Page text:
The second part of FP's Colum Lynch's series on Darfur; Yesterday, Part II, Now We Will Kill You. Lynch"Last April, in the dead of night, five men dressed in Sudanese military uniforms and armed with AK-47 rifles swaggered up to the U.N.-African Union peacekeeping outpost in the East Darfur town of Muhajeria and shot open the front gate's padlock. As they entered the darkened compound, the intruders opened fire, unloading several rounds through the wall of the base's military briefing room, spilling a handful of hot spent cartridges on the ground as they advanced. A lone Nigerian peacekeeper standing sentry at the compound's entrance returned fired as a second Nigerian soldier entered the fray, scuffling with one of the assailants in an attempt to wrestle him to the ground. The attackers finally retreated as reinforcements in an armored personnel vehicle rolled toward the compound, ending the firefight before anyone got seriously hurt. But the night was just getting started." Read the rest of Part Two here.

 

National Security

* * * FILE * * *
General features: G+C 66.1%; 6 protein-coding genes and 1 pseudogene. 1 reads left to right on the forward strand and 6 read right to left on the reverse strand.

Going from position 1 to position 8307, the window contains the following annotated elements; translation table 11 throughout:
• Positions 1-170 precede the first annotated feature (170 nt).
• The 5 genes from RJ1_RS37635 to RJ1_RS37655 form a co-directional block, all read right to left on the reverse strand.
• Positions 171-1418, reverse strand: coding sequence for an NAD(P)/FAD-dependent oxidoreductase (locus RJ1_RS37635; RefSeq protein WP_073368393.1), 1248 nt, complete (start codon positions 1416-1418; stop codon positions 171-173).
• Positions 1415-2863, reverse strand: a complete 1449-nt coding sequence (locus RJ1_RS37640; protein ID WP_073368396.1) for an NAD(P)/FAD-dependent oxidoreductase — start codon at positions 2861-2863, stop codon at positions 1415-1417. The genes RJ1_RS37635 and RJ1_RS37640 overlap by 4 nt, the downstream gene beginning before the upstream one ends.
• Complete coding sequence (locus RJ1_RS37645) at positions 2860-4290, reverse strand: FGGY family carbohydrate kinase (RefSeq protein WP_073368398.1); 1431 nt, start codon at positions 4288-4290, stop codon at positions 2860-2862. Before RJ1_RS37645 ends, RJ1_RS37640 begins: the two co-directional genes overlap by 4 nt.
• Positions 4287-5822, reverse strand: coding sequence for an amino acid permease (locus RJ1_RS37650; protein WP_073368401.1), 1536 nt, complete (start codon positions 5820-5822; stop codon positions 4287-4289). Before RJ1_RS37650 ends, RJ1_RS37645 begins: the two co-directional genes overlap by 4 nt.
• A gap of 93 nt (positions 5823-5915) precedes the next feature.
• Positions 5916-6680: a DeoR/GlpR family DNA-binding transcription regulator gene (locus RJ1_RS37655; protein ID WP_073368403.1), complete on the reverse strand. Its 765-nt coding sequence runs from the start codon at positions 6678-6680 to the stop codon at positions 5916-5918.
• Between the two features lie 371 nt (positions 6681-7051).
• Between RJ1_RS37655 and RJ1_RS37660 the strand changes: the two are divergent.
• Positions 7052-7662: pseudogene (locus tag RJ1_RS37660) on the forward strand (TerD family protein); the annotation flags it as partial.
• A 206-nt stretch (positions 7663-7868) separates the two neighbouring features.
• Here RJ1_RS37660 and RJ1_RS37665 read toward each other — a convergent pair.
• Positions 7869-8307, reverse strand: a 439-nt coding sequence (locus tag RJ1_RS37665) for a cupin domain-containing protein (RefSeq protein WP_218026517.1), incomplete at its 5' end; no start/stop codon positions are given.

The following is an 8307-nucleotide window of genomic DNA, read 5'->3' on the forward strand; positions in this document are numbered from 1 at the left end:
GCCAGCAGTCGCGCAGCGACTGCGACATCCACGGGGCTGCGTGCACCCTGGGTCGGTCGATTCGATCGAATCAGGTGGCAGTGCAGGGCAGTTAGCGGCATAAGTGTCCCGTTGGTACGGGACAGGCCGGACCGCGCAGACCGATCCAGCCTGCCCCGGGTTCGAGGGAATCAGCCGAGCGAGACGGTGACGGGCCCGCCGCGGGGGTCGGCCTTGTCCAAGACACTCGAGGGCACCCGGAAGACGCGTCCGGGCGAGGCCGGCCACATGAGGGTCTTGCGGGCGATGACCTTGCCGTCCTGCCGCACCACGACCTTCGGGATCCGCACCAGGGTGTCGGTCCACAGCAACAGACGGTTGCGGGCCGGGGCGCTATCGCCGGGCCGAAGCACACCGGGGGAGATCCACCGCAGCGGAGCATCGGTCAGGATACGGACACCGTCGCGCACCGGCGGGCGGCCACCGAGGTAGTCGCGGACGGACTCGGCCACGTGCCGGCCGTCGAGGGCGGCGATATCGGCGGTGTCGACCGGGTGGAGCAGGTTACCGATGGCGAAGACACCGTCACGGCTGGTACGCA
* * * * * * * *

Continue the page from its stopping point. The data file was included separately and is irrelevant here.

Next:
FP's Situation Report: State, Pentagon clash over Syria intervention

USAID contractor announces a hunger strike in Havana; Another is arrested in Afg; Gun control an issue at the DoD; What do artists, bug splats and the drone war have in common?; and a bit more.

By Gordon Lubold with Nathaniel Sobel 

A hawkish State Department clashes with a more circumspect Pentagon over Syria policy, but both sides agree on the need for an expanded train-and-equip program for moderates. The WSJ's Adam Entous and Julian Barnes on Page One: "Frustrated by the stalemate in Syria, Secretary of State John Kerry has been pushing for the U.S. military to be more aggressive in supporting the country's rebel forces. Opposition has come from the institution that would spearhead any such effort: the Pentagon.
"Mr. Kerry and United Nations Ambassador Samantha Power have advocated options that range from an American military intervention to weaken the regime of President Bashar al-Assad to using U.S. special operations forces to train and equip a large number of rebel fighters. Such moves would go far beyond the U.S.'s current engagement.